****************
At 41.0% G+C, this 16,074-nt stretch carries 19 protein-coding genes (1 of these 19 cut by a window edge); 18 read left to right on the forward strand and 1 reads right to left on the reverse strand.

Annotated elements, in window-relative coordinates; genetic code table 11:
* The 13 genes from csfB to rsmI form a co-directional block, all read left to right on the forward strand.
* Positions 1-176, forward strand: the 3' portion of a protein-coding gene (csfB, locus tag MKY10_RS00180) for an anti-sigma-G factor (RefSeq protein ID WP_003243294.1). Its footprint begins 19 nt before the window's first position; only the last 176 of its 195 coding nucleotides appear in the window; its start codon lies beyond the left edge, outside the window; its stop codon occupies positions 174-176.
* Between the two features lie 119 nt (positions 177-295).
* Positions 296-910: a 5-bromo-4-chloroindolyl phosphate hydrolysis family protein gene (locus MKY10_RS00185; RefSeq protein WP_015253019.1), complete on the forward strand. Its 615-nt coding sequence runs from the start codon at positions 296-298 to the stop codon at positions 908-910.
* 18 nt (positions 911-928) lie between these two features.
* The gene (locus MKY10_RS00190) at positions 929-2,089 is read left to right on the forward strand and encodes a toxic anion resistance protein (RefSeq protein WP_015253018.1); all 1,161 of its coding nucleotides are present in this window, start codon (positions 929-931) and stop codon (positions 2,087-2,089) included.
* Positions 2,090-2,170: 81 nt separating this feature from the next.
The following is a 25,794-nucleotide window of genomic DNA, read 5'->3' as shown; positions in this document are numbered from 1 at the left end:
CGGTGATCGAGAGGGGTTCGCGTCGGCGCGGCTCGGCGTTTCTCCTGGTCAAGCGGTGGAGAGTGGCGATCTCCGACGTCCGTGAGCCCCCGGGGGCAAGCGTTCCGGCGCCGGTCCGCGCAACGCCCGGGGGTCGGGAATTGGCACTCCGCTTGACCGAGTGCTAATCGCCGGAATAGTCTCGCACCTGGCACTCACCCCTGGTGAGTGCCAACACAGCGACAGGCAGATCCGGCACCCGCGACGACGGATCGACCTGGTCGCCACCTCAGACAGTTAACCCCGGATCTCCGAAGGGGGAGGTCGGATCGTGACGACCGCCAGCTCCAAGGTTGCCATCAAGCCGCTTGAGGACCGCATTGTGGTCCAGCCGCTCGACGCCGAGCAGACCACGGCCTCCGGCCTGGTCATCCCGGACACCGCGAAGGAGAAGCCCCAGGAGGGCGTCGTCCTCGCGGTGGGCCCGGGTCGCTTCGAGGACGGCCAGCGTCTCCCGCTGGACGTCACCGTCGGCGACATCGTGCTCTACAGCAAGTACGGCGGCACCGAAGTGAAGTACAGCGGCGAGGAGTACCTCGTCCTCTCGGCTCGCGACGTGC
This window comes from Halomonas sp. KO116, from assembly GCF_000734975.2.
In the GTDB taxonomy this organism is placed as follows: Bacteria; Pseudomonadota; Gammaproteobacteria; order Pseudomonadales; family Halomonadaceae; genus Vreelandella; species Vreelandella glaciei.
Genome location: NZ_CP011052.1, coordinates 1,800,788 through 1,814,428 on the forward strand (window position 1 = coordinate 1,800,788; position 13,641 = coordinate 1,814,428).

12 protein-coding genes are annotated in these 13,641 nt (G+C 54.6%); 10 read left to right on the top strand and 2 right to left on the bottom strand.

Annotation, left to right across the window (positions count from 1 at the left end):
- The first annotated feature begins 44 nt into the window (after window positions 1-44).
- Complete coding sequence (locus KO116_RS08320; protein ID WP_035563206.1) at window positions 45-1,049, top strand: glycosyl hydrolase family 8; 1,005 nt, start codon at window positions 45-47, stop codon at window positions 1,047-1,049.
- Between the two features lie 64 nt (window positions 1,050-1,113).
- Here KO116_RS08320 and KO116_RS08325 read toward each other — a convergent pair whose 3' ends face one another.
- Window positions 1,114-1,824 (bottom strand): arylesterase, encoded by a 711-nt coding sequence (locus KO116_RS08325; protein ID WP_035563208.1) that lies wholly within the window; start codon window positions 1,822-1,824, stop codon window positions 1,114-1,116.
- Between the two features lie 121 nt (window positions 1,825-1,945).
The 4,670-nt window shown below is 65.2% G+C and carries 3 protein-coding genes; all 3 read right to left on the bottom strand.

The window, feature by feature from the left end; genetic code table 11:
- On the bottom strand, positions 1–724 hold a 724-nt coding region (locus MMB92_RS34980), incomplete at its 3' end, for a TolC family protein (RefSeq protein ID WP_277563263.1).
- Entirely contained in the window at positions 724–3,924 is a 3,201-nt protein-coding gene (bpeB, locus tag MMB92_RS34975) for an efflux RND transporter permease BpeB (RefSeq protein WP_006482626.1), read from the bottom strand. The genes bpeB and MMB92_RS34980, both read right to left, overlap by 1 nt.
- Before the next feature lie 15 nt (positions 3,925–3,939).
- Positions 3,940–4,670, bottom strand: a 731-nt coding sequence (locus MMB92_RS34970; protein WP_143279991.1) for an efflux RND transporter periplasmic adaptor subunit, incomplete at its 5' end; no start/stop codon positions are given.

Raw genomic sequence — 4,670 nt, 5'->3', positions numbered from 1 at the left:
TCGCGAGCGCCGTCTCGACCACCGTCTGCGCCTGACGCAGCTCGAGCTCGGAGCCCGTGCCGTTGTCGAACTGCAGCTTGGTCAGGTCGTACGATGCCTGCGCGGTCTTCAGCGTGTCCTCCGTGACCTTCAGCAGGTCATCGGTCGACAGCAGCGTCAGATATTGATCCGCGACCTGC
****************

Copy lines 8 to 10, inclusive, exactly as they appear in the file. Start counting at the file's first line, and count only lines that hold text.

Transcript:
* The gene (locus MKY10_RS00190) at positions 929-2,089 is read left to right on the forward strand and encodes a toxic anion resistance protein (RefSeq protein WP_015253018.1); all 1,161 of its coding nucleotides are present in this window, start codon (positions 929-931) and stop codon (positions 2,087-2,089) included.
* Positions 2,090-2,170: 81 nt separating this feature from the next.
The following is a 25,794-nucleotide window of genomic DNA, read 5'->3' as shown; positions in this document are numbered from 1 at the left end: